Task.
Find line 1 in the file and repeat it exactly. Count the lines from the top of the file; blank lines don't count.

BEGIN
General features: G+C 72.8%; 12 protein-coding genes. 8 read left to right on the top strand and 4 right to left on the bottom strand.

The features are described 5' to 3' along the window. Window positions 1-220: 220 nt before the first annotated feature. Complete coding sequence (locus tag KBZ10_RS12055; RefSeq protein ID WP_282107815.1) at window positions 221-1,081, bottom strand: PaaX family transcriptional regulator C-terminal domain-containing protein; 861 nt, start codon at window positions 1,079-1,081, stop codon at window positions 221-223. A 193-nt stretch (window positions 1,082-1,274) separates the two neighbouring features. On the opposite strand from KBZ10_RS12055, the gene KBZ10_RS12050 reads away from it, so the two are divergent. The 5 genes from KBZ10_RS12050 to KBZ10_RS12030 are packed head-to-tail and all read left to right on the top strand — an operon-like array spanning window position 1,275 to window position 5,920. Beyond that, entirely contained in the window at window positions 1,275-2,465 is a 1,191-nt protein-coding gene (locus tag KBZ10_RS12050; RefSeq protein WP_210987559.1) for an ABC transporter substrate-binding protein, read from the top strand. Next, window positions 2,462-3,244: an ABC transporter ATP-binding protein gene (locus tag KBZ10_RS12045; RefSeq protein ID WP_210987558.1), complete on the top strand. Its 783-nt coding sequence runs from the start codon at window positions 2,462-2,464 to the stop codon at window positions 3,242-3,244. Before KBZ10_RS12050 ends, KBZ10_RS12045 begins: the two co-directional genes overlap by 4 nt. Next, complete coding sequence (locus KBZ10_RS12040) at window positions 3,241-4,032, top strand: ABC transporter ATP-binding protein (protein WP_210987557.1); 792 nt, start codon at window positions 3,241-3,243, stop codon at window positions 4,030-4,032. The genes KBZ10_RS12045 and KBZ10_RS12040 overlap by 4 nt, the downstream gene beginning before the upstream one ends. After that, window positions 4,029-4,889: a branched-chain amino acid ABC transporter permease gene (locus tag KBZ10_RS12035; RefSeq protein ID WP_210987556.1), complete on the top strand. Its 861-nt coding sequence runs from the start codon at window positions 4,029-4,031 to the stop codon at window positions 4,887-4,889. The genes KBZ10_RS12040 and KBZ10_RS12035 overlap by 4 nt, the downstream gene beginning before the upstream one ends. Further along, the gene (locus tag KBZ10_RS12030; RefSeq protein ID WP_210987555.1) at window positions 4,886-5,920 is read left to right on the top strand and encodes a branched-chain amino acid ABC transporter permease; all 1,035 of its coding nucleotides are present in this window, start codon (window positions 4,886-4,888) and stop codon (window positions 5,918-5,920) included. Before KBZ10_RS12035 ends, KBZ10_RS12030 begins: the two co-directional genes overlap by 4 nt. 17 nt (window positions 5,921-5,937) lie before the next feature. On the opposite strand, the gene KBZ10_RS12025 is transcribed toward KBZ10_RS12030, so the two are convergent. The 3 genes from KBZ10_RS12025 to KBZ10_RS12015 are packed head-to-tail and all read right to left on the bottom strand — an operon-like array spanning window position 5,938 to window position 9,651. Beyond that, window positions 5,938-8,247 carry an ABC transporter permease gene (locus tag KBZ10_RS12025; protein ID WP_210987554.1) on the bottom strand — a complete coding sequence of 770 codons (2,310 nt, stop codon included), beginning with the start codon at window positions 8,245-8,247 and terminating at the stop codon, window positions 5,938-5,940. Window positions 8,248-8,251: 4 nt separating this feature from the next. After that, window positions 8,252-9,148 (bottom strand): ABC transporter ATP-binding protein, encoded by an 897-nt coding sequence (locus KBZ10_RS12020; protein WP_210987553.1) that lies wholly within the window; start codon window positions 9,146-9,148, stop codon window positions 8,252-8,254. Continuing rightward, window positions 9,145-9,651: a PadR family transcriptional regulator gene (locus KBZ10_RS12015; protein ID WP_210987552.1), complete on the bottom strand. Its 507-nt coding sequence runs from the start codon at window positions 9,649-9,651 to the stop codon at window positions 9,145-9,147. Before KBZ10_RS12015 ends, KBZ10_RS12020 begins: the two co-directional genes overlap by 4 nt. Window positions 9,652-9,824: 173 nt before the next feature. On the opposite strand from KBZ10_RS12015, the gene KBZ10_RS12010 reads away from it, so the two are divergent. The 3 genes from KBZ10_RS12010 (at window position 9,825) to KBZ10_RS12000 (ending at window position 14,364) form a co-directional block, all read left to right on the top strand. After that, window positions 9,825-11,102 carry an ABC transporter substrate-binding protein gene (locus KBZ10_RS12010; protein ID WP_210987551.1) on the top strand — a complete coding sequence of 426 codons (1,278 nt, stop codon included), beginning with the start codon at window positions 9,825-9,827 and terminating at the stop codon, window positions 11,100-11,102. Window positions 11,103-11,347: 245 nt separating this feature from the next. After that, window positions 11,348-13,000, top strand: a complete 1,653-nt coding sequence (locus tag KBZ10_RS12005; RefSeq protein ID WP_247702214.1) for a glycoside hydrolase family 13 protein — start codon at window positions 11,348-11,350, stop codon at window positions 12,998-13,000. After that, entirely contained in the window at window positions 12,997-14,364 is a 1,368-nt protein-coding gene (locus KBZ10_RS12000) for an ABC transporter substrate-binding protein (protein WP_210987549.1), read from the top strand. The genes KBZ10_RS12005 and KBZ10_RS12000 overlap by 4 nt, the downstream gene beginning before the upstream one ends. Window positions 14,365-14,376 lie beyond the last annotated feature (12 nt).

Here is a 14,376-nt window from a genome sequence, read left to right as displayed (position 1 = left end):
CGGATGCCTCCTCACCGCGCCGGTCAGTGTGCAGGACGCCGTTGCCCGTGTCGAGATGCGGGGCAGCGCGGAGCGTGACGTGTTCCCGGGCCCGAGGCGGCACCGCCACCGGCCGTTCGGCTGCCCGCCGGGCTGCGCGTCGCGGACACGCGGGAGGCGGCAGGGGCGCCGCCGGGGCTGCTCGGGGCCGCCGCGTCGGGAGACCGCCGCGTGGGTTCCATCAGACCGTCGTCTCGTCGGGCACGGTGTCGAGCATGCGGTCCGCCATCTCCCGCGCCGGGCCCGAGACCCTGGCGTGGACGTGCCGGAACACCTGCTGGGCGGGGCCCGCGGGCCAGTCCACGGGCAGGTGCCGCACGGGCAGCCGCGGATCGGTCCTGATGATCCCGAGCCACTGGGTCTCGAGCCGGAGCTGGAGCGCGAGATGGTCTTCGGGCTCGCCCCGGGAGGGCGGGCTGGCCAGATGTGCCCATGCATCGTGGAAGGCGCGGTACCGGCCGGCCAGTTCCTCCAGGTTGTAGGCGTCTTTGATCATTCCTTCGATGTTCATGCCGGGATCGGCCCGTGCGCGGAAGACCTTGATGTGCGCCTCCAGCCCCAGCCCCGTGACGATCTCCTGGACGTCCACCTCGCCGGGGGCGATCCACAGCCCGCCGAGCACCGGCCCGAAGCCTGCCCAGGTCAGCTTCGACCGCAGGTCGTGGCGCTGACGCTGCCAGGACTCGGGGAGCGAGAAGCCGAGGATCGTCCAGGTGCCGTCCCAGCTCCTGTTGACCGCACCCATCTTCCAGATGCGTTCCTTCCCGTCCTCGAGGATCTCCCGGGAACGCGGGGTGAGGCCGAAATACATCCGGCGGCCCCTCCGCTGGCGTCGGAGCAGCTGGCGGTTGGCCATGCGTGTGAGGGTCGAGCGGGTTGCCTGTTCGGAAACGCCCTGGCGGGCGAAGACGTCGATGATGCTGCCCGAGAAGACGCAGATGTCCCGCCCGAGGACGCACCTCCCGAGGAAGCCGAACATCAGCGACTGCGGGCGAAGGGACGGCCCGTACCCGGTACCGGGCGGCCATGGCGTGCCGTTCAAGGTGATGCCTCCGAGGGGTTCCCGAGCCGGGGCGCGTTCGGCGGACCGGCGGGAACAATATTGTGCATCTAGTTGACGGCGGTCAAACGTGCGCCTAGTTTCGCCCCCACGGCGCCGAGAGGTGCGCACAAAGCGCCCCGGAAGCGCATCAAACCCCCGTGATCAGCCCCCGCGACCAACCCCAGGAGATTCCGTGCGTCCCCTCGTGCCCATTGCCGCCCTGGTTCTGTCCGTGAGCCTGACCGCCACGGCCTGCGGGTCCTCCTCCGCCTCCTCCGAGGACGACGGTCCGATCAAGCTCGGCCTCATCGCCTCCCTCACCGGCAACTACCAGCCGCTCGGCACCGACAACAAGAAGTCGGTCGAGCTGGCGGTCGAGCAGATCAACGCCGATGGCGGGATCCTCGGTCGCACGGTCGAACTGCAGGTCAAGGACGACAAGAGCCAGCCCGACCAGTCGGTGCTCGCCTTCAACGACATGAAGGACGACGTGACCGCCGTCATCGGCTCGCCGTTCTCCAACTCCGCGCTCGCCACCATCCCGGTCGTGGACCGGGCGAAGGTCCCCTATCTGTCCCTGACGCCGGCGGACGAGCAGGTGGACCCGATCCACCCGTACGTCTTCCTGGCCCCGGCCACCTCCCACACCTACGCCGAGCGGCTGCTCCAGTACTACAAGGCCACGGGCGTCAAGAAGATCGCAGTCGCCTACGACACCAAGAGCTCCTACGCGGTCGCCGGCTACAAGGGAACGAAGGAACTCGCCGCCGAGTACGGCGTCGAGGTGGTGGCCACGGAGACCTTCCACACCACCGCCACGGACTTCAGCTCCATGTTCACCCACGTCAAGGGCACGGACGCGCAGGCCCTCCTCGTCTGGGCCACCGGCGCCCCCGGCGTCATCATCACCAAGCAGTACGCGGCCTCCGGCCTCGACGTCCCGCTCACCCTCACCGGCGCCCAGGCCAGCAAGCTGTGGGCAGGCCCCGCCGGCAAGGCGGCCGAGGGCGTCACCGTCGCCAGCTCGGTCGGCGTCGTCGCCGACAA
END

General features: G+C 72.8%; 12 protein-coding genes. 8 read left to right on the top strand and 4 right to left on the bottom strand.